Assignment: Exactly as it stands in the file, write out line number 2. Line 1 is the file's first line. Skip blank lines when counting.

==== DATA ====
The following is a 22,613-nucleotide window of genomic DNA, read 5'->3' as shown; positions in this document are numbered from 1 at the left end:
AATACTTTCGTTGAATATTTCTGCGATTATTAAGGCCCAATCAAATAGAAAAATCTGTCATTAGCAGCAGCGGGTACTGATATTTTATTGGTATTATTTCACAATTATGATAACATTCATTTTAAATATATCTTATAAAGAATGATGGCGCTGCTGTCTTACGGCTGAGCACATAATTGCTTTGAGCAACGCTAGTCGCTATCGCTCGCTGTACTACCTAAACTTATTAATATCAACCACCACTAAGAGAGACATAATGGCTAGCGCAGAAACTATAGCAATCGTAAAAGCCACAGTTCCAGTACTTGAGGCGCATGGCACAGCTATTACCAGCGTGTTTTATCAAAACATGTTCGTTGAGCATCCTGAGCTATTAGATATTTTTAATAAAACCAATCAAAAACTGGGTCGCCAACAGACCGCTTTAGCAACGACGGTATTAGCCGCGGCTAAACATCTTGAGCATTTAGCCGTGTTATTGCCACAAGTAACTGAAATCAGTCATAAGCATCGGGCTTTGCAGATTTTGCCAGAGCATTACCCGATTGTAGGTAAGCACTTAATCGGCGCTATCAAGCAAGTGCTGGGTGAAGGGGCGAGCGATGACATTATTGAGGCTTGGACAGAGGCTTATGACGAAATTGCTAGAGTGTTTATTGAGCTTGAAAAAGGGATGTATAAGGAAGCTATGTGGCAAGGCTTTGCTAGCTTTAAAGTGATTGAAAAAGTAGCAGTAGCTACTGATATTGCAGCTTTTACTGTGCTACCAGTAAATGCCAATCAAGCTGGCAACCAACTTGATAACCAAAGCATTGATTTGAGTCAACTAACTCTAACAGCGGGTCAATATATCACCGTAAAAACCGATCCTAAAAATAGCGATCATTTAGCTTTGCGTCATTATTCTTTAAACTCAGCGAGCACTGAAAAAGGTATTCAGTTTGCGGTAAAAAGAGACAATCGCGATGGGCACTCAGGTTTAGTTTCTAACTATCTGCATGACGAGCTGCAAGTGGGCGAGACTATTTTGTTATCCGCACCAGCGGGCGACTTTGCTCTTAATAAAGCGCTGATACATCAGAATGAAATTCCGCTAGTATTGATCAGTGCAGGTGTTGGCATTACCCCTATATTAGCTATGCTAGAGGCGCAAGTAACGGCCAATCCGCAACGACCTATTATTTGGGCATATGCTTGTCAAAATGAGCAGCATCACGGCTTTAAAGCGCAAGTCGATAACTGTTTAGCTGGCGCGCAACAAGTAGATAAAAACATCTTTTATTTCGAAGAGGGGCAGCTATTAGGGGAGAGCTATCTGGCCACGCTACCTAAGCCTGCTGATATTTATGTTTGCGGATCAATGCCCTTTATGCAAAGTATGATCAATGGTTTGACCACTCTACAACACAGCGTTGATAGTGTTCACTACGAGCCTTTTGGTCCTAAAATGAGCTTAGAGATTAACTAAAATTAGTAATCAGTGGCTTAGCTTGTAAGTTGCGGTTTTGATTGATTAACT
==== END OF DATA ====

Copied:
AATACTTTCGTTGAATATTTCTGCGATTATTAAGGCCCAATCAAATAGAAAAATCTGTCATTAGCAGCAGCGGGTACTGATATTTTATTGGTATTATTTCACAATTATGATAACATTCATTTTAAATATATCTTATAAAGAATGATGGCGCTGCTGTCTTACGGCTGAGCACATAATTGCTTTGAGCAACGCTAGTCGCTATCGCTCGCTGTACTACCTAAACTTATTAATATCAACCACCACTAAGAGAGACATAATGGCTAGCGCAGAAACTATAGCAATCGTAAAAGCCACAGTTCCAGTACTTGAGGCGCATGGCACAGCTATTACCAGCGTGTTTTATCAAAACATGTTCGTTGAGCATCCTGAGCTATTAGATATTTTTAATAAAACCAATCAAAAACTGGGTCGCCAACAGACCGCTTTAGCAACGACGGTATTAGCCGCGGCTAAACATCTTGAGCATTTAGCCGTGTTATTGCCACAAGTAACTGAAATCAGTCATAAGCATCGGGCTTTGCAGATTTTGCCAGAGCATTACCCGATTGTAGGTAAGCACTTAATCGGCGCTATCAAGCAAGTGCTGGGTGAAGGGGCGAGCGATGACATTATTGAGGCTTGGACAGAGGCTTATGACGAAATTGCTAGAGTGTTTATTGAGCTTGAAAAAGGGATGTATAAGGAAGCTATGTGGCAAGGCTTTGCTAGCTTTAAAGTGATTGAAAAAGTAGCAGTAGCTACTGATATTGCAGCTTTTACTGTGCTACCAGTAAATGCCAATCAAGCTGGCAACCAACTTGATAACCAAAGCATTGATTTGAGTCAACTAACTCTAACAGCGGGTCAATATATCACCGTAAAAACCGATCCTAAAAATAGCGATCATTTAGCTTTGCGTCATTATTCTTTAAACTCAGCGAGCACTGAAAAAGGTATTCAGTTTGCGGTAAAAAGAGACAATCGCGATGGGCACTCAGGTTTAGTTTCTAACTATCTGCATGACGAGCTGCAAGTGGGCGAGACTATTTTGTTATCCGCACCAGCGGGCGACTTTGCTCTTAATAAAGCGCTGATACATCAGAATGAAATTCCGCTAGTATTGATCAGTGCAGGTGTTGGCATTACCCCTATATTAGCTATGCTAGAGGCGCAAGTAACGGCCAATCCGCAACGACCTATTATTTGGGCATATGCTTGTCAAAATGAGCAGCATCACGGCTTTAAAGCGCAAGTCGATAACTGTTTAGCTGGCGCGCAACAAGTAGATAAAAACATCTTTTATTTCGAAGAGGGGCAGCTATTAGGGGAGAGCTATCTGGCCACGCTACCTAAGCCTGCTGATATTTATGTTTGCGGATCAATGCCCTTTATGCAAAGTATGATCAATGGTTTGACCACTCTACAACACAGCGTTGATAGTGTTCACTACGAGCCTTTTGGTCCTAAAATGAGCTTAGAGATTAACTAAAATTAGTAATCAGTGGCTTAGCTTGTAAGTTGCGGTTTTGATTGATTAACT